May 18

SpinLureFishingForTroutStarting out with lure fishing, I began like many people do buying from the local tackle shops. Paying upwards of $6 per lure, of which most initially ended up lost to snags and with no results. The extra money initially however was worth it, as the local fishing shop owners were able to give great advice on how to improve the use of spin lures and soft plastics, along with some other information which I wouldn’t have been able to get anywhere else at the time. After a few weeks though, I found I was loosing lures so often a local fishing trip began to cost upwards of $20 to $30. In frustration I began searching for alternatives, I found an online store Ultimate Fishing and switched over to some of their cheaper lures, after that costs dropped dramatically. I started with a few of the Super Vibrax lures but also bought some of the cheaper spin lures, mostly the 4.5 gram but a couple of 3.5 and 2 grams just to see how they would go. This first order cost me about $30 for 11 spin lures delivered, normally I would pay this much for 4 or 5 lures.

I decided to stop wasting my time and lures fishing at local snag infested stocked lakes as they had produced nothing all summer, so to test out the new lures and learn a few tricks to get me in the right direction I found a popular trout farm an hour away, they have a main lake which is lightly stocked and the fish there are not fed pellets but feed on the smaller fish in the lake, on the sides you can see lots of tadpoles and baby fish, so they are in an environment similar to stocked lakes, the difference is you know there are trout in this lake and people are catching them, in local lakes you are for the most part guessing.

I placed one of the cheap lures on and began casting and retrieving. After around 10 retrieves, a very large blonde trout rose to the top of the lake. A couple more casts further infront of the fish and passing by lead to some follows, then I decided to switch to the Super Vibrax lures most people have recommended to me. The result wasn’t what I had expected, with some similar casts passing the fish, the trout retreated slowly and uninterested back to the depths and didn’t return. Further fishing with this lure produced no results, so I switched back to the cheaper variants and tried for another few minutes. Unfortunately this was 30 minutes before the trout farm was closing, so I had to head to the heavily stocked channels in order to be sure I came home with a few fish.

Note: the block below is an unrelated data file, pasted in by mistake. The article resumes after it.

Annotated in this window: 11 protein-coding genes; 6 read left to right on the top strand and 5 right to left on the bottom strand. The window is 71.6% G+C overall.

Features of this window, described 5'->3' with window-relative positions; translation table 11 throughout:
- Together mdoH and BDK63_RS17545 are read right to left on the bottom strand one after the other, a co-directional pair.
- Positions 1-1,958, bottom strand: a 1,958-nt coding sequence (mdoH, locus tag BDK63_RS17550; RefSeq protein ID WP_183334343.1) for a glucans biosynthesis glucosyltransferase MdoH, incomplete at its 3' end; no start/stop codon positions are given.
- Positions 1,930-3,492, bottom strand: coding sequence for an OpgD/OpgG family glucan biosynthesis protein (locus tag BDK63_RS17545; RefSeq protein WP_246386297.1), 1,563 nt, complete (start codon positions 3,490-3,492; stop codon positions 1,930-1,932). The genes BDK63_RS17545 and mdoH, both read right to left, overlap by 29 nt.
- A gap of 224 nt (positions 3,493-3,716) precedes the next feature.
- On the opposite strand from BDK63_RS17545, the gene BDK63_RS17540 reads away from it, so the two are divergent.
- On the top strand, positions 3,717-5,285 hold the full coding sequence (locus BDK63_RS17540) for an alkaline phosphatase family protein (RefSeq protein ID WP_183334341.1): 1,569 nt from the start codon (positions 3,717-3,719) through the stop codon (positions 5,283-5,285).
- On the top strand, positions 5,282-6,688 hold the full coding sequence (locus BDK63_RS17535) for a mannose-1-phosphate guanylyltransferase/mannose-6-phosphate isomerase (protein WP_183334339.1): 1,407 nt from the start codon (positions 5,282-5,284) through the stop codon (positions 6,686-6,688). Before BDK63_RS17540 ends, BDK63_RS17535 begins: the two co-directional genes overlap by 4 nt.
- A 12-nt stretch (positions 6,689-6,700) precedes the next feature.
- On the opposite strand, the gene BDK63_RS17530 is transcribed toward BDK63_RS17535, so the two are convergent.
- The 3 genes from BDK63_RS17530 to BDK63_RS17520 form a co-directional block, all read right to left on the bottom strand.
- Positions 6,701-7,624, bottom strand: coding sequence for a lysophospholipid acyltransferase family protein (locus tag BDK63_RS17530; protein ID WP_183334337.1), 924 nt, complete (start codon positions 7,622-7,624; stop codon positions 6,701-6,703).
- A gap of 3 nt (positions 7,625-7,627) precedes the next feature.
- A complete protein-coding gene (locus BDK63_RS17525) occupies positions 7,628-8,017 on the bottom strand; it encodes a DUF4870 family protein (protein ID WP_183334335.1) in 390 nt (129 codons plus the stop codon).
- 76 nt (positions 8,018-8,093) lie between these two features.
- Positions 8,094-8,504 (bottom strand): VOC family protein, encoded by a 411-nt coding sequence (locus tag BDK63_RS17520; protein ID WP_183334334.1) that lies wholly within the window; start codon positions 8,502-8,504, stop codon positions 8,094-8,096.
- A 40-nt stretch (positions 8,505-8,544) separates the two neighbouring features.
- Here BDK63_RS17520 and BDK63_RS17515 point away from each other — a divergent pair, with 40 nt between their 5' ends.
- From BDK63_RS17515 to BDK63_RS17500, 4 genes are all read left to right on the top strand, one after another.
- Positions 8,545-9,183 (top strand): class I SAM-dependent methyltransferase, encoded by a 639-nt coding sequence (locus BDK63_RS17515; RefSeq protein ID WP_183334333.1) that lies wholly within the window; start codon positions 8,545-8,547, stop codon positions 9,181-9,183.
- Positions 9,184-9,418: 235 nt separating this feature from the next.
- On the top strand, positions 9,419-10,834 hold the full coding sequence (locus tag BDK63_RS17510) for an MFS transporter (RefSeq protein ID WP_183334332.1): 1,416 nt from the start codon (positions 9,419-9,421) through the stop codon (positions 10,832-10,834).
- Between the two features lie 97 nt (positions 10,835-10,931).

In the channels catching fish is simple, people were dropping a bait mixture of trout pellets ground up with some flour and water and catching fish in under a minute. I thought of it as being like shooting fish in a barrel because the fish there are constantly hand fed and the way the farm is set up they rarely see smaller trout for prey or any other small fish. To make the most of this however and learn a few things I switched to the smaller 4.5 gram bell shaped lures. First cast in I dropped the lure to the bottom, then quickly brought the lure back up, instantly there was a strike, the way the fish responded was amazing, all fish within about 4 meters of the lure suddenly turned and quickly went towards the lure, those that sighted it made a huge attempt to take it, as the lure was almost out of the water one got there and grabbed it. I brought him out and gave him a few knocks on the head with the priest and threw him in the bucket.

I started to wonder if these fish would take anything presented to them, even if it wasn’t that important or spinning, so I took out a 2 gram lure for a test. I dropped it to the bottom in front of the fish, then raised the lure slowly without allowing it to spin, a few fish took a slight glance but that was it, basically no attention at all paid to it. Next I dropped it in again, let it sink and then brought it up slowly, initially without it spinning, no response from the fish again, then I gave the reel a single heavy crank, the fish again swarmed towards the direction the lure was spinning, I let it settle and the fish calmed again ignoring the lure, after this I cranked it again to bring it out of the water spinning as fast as I could, there was a couple of trout which literally jumped out of the water for the lure but missed.

The next drop I let it sink and cranked it towards the surface from the start and had another fish on the hook instantly. So the effects and way the spin lures operate is definitely the drawing point for trout, not just the fact an object is in their sights. The spinning action is a huge attractant, I also believe the multi coloured shine (iridescence) from these cheaper lures is a big drawing point for them too, they aren’t as heavy or solid but there are no signs they are behind the vibrax in effectiveness. The downside though is the smaller lures will only get about 10 meters or so from the shoreline, where as the weight on the vibrax you can easily cast huge distances. The cheaper spin lures are probably better for rivers where the distance isn’t that great. I’ll try for some perch on the vibrax and see how things go back at the local lakes, then hit up a few of the local creeks and rivers to try my luck.


For a large range of well priced fishing lures and other fishing items, take a look at Ultimate Fishing (, they are based in Australia but ship worldwide for around €17.